Industry 4.0 for Electric Arc Furnaces

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Industry 4.0 for Electric Arc Furnaces

Armando Vazquez
Armando Vazquez
Senior Business Development Manager, Tenova Goodfellow Inc.
3 minutes

A 3-step program to provide continuous improvement and better efficiency of EAF technology.

The recent development of smart technology and high-speed computer analysis is rapidly reshaping the traditional Electric Arc Furnace (EAF) process into one that is closely controlled, more predictable and optimized in real-time. The deployment of an array of innovative technologies can enable dynamic process optimization, as well as reduce total energy consumption dramatically.

 

Tech

An example: innovative sensors coupled with computerized data analysis are providing breakthrough solutions to chronic problems such as water leak detection and dynamic process control for each stage of the melting and refining process.

Armando Vazquez
Armando Vazquez
Senior Business Development Manager, Tenova Goodfellow Inc.

We have applied Industry 4.0 technologies with the aim to create an “Intelligent” EAF (iEAF®) steelmaking process. The intent of our iEAF® technologies is to sustain optimal performance by monitoring the process continuously and controlling it dynamically. Moreover, the iEAF® technology fits within Tenova’s iMeltShop® Industry 4.0 system.

Step 1: Critical Sensors

Implementation of robust sensors is an important first step in establishing a workable EAF Industry 4.0 solution. The sensors provide actual measurements in critical process areas and thereby avoid control errors and inaccuracies that can result when using estimates and assumptions.

Off-gas composition, flow, temperature and pressure provide valuable real-time information necessary for closing a real time EAF mass and energy balance, for optimized control of the quantity and timing of both chemical energy and electrical inputs and for optimized furnace draft control. While reliable off-gas sensors have largely been lacking in the past, Tenova Goodfellow (TGI) has now developed a full suite of commercially robust sensors that provide these critical process measurements.

Step 2: Fundamental Mass & Energy Balance Process Control Models

Typical EAF control is based on kWh/ton. With this conventional method, each heat’s sequencing and energy delivery is essentially the same and is made without consideration for chemical energy inputs, and energy losses and inefficiencies.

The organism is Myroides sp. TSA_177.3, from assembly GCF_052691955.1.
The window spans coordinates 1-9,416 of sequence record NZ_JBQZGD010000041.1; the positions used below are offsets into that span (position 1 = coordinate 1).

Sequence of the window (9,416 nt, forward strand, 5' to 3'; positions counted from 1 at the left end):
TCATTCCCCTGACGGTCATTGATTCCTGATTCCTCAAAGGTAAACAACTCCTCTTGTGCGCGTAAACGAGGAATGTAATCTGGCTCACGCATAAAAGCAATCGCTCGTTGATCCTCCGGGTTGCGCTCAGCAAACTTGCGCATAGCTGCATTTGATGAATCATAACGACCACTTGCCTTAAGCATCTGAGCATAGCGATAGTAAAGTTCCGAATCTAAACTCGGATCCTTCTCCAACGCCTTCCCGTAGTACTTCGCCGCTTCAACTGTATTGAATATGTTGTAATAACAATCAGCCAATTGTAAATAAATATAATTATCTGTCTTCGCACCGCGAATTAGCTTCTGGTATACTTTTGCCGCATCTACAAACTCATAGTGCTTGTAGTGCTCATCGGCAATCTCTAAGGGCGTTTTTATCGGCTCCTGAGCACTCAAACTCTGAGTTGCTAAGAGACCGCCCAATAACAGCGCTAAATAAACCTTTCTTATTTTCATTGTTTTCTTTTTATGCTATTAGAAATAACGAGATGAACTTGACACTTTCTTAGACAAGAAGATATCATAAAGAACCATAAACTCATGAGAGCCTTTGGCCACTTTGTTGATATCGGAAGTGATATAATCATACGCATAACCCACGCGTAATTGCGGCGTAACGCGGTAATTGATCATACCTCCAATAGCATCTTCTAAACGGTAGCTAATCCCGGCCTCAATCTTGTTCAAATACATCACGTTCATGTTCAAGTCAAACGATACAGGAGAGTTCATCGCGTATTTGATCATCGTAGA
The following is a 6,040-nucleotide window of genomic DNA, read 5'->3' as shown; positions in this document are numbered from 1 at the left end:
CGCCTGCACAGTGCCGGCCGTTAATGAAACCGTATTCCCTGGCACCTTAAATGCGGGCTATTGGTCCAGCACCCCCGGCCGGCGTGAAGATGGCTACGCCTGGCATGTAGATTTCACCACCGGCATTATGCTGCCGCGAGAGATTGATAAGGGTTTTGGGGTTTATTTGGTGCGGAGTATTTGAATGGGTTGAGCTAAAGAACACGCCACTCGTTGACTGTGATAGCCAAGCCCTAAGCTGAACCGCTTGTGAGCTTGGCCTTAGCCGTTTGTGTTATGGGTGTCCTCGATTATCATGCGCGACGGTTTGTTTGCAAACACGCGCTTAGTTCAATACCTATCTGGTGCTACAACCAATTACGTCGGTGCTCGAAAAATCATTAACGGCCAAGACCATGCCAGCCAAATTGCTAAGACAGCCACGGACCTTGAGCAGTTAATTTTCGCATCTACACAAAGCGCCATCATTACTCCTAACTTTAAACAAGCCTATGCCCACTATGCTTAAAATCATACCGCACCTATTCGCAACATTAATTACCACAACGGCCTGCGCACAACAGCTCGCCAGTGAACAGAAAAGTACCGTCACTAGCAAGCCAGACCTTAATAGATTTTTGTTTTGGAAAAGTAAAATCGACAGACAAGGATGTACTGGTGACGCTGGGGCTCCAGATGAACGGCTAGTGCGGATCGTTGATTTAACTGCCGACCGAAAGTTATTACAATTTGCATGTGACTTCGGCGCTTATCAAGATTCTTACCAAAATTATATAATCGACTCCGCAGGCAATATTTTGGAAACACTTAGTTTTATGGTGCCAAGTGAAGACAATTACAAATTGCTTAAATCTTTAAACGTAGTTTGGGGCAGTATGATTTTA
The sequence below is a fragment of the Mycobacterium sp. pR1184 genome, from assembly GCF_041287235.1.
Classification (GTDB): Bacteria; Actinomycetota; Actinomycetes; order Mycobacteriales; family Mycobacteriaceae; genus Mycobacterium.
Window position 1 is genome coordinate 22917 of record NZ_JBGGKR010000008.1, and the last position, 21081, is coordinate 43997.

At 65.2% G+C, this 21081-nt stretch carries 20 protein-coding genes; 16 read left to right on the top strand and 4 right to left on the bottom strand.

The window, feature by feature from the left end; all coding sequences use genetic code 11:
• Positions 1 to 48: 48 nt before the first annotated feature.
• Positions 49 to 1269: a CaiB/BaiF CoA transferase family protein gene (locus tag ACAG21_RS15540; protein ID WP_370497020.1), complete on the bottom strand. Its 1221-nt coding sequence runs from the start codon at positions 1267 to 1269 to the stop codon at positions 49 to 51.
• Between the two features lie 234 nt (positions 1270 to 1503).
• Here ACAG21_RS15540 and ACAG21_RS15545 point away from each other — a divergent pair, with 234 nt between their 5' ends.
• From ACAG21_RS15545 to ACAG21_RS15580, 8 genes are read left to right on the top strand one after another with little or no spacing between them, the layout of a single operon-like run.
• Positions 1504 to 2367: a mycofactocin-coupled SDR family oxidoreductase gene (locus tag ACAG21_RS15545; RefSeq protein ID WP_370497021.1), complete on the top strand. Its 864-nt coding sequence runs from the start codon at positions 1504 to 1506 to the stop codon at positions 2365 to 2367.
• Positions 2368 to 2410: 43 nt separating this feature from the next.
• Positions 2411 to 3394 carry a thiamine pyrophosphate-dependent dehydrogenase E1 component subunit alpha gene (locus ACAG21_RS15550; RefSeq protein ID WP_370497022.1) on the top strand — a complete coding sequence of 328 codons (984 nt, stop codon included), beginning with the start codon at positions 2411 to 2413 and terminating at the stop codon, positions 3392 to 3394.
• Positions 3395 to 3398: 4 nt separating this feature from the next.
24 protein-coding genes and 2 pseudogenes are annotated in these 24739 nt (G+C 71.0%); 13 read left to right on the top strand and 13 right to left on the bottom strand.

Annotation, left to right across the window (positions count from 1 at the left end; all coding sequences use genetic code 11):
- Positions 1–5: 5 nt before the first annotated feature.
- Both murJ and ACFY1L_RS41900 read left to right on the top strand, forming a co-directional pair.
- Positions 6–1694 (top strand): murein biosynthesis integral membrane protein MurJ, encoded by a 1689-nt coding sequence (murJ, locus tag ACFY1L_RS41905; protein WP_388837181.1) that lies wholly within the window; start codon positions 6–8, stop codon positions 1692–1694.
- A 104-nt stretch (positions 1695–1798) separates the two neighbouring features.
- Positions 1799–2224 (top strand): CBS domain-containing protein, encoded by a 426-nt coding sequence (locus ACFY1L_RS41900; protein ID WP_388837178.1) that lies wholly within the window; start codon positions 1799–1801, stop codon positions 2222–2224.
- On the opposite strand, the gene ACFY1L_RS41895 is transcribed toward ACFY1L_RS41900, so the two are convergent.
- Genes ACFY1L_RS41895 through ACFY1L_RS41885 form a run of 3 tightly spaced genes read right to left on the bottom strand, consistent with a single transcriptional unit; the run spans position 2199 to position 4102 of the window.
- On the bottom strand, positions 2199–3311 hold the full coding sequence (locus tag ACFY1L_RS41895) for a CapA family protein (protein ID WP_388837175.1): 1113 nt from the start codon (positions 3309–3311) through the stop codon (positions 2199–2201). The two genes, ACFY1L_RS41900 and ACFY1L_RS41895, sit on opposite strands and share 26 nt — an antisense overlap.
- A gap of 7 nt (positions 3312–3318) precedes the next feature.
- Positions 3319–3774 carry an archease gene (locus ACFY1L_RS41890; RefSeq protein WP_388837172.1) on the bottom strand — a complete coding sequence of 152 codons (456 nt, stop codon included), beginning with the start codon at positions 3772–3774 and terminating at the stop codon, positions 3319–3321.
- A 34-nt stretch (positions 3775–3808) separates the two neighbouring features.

A better approach is to control the EAF with real-time mass and energy balances – in this case, the timing and quantity of chemical energy (kWh equivalent) and electrical energy (kWh) is made dynamically on a heat specific basis allowing for the actual total net energy received by the charge after energy losses and process inefficiencies. Tenova’s iEAF ® technology utilizes the critical sensors described above together with a link to the plant’s Level 1 & 2 network to obtain the measurements needed to close real-time EAF mass and energy balances.

Step 3: Digitalization

Tenova’s latest step in developing an Intelligent EAF is an EAF Digitalization Program implemented by a team of data scientists and process experts using cloud data storage technology and machine learning to monitor and analyze EAF process performance, develop improved process control models and dynamically re-tune process models.

Digital Transformation

Steps 1 and 2 created a digitalized interface within the EAF shop that links operating equipment, critical sensors, Level 1 & 2 networks, and iEAF® process control models to achieve dynamic mass and energy based control of the EAF process. The third step completes the digitalization by leveraging on advanced analytics, machine learning methods and digital cloud services.

Armando Vazquez

Armando Vazquez

Senior Business Development Manager, Tenova Goodfellow Inc.

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Armando Vazquez
Armando Vazquez
Senior Business Development Manager, Tenova Goodfellow Inc.

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